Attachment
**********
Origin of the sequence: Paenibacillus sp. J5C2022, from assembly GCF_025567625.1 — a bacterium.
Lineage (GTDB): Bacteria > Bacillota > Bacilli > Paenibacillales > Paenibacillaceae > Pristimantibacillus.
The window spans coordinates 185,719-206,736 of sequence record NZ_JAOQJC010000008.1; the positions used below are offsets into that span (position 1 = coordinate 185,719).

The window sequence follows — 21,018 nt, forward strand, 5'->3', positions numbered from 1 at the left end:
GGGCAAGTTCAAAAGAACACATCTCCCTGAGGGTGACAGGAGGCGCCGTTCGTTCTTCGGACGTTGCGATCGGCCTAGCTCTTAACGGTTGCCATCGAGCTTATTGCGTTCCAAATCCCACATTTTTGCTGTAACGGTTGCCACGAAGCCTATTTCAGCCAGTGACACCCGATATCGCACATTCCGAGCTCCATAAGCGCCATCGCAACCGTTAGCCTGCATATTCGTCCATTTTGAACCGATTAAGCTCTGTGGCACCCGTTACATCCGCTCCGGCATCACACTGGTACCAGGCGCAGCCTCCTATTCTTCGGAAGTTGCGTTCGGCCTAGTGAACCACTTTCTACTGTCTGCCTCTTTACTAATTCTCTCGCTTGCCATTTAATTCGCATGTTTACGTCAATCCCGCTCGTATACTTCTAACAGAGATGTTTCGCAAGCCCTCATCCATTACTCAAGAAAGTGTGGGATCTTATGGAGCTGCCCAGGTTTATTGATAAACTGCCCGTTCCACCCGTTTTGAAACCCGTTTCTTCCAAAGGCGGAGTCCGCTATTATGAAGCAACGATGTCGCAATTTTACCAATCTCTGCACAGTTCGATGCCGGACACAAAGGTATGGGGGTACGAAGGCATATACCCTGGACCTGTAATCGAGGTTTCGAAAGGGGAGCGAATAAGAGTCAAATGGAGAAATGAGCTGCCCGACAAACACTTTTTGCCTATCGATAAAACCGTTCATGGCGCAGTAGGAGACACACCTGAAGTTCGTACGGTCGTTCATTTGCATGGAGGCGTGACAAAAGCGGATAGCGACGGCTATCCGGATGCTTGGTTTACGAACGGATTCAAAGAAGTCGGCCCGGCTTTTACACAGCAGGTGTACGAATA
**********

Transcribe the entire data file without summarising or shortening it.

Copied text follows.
Origin of the sequence: Paenibacillus sp. J5C2022, from assembly GCF_025567625.1 — a bacterium.
Lineage (GTDB): Bacteria > Bacillota > Bacilli > Paenibacillales > Paenibacillaceae > Pristimantibacillus.
The window spans coordinates 185,719-206,736 of sequence record NZ_JAOQJC010000008.1; the positions used below are offsets into that span (position 1 = coordinate 185,719).

The window sequence follows — 21,018 nt, forward strand, 5'->3', positions numbered from 1 at the left end:
GGGCAAGTTCAAAAGAACACATCTCCCTGAGGGTGACAGGAGGCGCCGTTCGTTCTTCGGACGTTGCGATCGGCCTAGCTCTTAACGGTTGCCATCGAGCTTATTGCGTTCCAAATCCCACATTTTTGCTGTAACGGTTGCCACGAAGCCTATTTCAGCCAGTGACACCCGATATCGCACATTCCGAGCTCCATAAGCGCCATCGCAACCGTTAGCCTGCATATTCGTCCATTTTGAACCGATTAAGCTCTGTGGCACCCGTTACATCCGCTCCGGCATCACACTGGTACCAGGCGCAGCCTCCTATTCTTCGGAAGTTGCGTTCGGCCTAGTGAACCACTTTCTACTGTCTGCCTCTTTACTAATTCTCTCGCTTGCCATTTAATTCGCATGTTTACGTCAATCCCGCTCGTATACTTCTAACAGAGATGTTTCGCAAGCCCTCATCCATTACTCAAGAAAGTGTGGGATCTTATGGAGCTGCCCAGGTTTATTGATAAACTGCCCGTTCCACCCGTTTTGAAACCCGTTTCTTCCAAAGGCGGAGTCCGCTATTATGAAGCAACGATGTCGCAATTTTACCAATCTCTGCACAGTTCGATGCCGGACACAAAGGTATGGGGGTACGAAGGCATATACCCTGGACCTGTAATCGAGGTTTCGAAAGGGGAGCGAATAAGAGTCAAATGGAGAAATGAGCTGCCCGACAAACACTTTTTGCCTATCGATAAAACCGTTCATGGCGCAGTAGGAGACACACCTGAAGTTCGTACGGTCGTTCATTTGCATGGAGGCGTGACAAAAGCGGATAGCGACGGCTATCCGGATGCTTGGTTTACGAACGGATTCAAAGAAGTCGGCCCGGCTTTTACACAGCAGGTGTACGAATA